A Collaboration with the University of Pittsburgh

ACLU challenges Mississippi crackdown on felon voting rights

[JURIST] The Mississippi American Civil Liberties Union (ACLU) [advocacy website] filed a lawsuit [press release] Monday challenging a list of felony crimes which prevent convicted individuals from voting in the state. The lawsuit was filed against the offices of the Mississippi Secretary of State [official website] and the Mississippi Attorney General [official website] on behalf of two state residents. Ten crimes were originally listed in the Mississippi Constitution [text] to restrict voting, but in 2004, the state added another eleven including robbery, statutory rape, carjacking, and shoplifting. The ACLU is challenging the added crimes.

The ACLU is petitioning the court to order a preliminary injunction and temporary restraining order to allow individuals who have committed those crimes to register to vote. They are also asking that the October 6 voter registration deadline be extended so those convicted can still vote in the November elections. Mississippi [JURIST news archive] is one of 12 states that currently allows such limitations on voting, but its rules are considered to be the country's most restrictive. AP has more.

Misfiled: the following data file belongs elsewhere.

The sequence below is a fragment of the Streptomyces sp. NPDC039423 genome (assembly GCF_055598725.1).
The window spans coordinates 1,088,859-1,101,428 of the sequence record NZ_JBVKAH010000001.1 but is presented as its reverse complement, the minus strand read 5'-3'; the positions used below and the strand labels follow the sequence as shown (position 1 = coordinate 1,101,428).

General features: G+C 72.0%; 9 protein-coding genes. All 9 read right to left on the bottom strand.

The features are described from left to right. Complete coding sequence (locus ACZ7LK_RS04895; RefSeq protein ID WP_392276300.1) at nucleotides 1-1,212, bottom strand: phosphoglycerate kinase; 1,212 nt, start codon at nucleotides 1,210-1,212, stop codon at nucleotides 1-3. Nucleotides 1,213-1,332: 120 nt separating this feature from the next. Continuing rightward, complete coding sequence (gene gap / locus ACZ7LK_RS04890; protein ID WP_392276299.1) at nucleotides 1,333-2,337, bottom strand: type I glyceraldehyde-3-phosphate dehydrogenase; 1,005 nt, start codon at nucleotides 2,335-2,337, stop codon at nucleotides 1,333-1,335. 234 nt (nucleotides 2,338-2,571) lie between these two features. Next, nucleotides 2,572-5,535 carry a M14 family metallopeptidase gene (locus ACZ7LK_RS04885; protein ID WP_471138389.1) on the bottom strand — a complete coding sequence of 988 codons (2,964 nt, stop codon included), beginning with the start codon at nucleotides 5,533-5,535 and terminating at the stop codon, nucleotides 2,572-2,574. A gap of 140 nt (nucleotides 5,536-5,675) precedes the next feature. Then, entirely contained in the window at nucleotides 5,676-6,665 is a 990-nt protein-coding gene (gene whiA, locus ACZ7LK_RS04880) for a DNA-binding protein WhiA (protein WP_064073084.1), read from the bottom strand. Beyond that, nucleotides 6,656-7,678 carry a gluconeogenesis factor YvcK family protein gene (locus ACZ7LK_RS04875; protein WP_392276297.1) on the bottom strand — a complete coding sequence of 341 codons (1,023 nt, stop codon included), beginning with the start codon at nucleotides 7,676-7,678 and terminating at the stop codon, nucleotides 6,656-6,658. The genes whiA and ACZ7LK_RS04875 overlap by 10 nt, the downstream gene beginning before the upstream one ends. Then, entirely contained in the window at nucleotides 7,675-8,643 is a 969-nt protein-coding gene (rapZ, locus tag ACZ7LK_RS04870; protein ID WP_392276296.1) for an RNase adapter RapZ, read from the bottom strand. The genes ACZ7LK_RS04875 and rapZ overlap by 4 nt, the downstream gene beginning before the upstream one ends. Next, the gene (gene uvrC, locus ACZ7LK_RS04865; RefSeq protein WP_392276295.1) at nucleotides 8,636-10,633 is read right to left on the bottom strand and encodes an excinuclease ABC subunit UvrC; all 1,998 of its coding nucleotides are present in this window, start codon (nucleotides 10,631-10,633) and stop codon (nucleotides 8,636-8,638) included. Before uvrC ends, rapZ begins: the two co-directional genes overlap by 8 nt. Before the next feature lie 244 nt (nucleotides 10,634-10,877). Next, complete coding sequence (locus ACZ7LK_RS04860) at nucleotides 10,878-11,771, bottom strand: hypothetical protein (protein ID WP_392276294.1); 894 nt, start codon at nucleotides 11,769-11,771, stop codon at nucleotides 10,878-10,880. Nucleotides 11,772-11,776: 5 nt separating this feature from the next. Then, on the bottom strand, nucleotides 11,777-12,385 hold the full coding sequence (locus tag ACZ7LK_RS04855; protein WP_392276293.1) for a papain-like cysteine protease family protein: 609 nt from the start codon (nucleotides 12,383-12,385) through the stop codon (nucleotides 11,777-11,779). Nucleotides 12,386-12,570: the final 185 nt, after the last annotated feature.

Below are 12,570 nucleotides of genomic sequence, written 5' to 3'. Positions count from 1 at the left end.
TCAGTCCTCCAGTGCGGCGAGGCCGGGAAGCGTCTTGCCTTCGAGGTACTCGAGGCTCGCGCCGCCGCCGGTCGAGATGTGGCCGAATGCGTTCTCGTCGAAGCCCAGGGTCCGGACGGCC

About Paper Chase

Paper Chase is JURIST's real-time legal news service, powered by a team of 30 law student reporters and editors led by law professor Bernard Hibbitts at the University of Pittsburgh School of Law. As an educational service, Paper Chase is dedicated to presenting important legal news and materials rapidly, objectively and intelligibly in an accessible format.

© Copyright JURIST Legal News and Research Services, Inc., 2013.